6. 5 out of 5

    Carol

    Oh. My. Goodness. What a great read..... If you're ready for a story you can really sink your teeth into with characters that virtually come to life, here you go. "Adoption matron may have been most prolific serial killer." BEFORE WE WERE YOURS takes the reader on a heartbreaking, but mesmerizing journey depicting shocking truths about the real life Tennessee Children's Home Society that was active from the 1920's thru 1950.....an organization that basically schemed, lied, kidnapped and broker Oh. My. Goodness. What a great read..... If you're ready for a story you can really sink your teeth into with characters that virtually come to life, here you go. "Adoption matron may have been most prolific serial killer." BEFORE WE WERE YOURS takes the reader on a heartbreaking, but mesmerizing journey depicting shocking truths about the real life Tennessee Children's Home Society that was active from the 1920's thru 1950.....an organization that basically schemed, lied, kidnapped and brokered children for profit.....while neglecting, molesting, and horrifically abusing those in their "so called" care even to the point of death.But all is not doom and gloom......We have two stories that unfold here; while one family is literally being ripped apart, a member of another family discovers truths about herself and an unbelievable family secret....while finding true love.Interesting and important work of historical fiction. Need to check out more from Lisa Wingate!Many thanks to NetGalley and Random House Publishing Group for the ARC in exchange for an honest review.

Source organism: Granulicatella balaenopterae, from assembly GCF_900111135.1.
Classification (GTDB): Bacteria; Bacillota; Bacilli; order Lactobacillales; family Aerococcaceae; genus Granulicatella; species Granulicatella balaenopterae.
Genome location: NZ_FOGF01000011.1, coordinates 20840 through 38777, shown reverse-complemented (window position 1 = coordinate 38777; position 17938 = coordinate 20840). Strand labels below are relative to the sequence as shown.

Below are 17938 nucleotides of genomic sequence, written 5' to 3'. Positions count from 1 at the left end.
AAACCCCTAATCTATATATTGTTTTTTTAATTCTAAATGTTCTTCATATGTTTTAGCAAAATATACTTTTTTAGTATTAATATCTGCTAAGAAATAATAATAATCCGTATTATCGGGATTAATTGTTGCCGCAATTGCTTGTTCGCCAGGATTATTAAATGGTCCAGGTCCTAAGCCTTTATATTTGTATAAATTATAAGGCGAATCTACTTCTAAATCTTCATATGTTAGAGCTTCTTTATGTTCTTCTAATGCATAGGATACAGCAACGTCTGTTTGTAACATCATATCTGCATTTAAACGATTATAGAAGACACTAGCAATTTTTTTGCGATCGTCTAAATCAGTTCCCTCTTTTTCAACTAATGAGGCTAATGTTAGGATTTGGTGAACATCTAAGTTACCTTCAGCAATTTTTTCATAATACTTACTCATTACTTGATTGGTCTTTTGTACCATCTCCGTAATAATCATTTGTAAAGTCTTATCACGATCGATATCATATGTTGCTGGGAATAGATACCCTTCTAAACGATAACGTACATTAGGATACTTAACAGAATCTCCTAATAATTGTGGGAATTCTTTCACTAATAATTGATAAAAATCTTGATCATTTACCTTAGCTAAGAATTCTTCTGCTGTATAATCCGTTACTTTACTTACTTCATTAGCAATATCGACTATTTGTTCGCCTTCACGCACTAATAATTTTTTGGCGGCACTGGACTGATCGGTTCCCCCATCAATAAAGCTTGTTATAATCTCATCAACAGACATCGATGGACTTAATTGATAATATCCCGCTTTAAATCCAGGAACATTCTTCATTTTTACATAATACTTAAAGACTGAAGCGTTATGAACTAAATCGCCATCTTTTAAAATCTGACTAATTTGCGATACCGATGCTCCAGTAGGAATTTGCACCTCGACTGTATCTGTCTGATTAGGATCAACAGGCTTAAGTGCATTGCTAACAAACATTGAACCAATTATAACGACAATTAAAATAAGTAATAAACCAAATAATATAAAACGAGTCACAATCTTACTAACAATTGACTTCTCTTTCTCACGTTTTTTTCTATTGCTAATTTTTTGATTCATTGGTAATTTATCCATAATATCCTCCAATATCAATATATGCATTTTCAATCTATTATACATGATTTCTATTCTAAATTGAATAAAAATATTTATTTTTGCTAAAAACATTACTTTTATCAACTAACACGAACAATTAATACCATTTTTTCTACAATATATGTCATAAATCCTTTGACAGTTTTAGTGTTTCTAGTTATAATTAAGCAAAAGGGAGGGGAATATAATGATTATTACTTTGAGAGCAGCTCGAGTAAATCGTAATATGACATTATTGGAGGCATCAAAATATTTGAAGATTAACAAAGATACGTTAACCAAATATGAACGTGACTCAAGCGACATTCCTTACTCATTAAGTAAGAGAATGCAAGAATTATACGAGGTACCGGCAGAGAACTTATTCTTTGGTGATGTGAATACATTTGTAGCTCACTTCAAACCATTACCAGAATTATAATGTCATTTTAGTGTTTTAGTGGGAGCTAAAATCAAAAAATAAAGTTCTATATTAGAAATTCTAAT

7. 4 out of 5

    Julie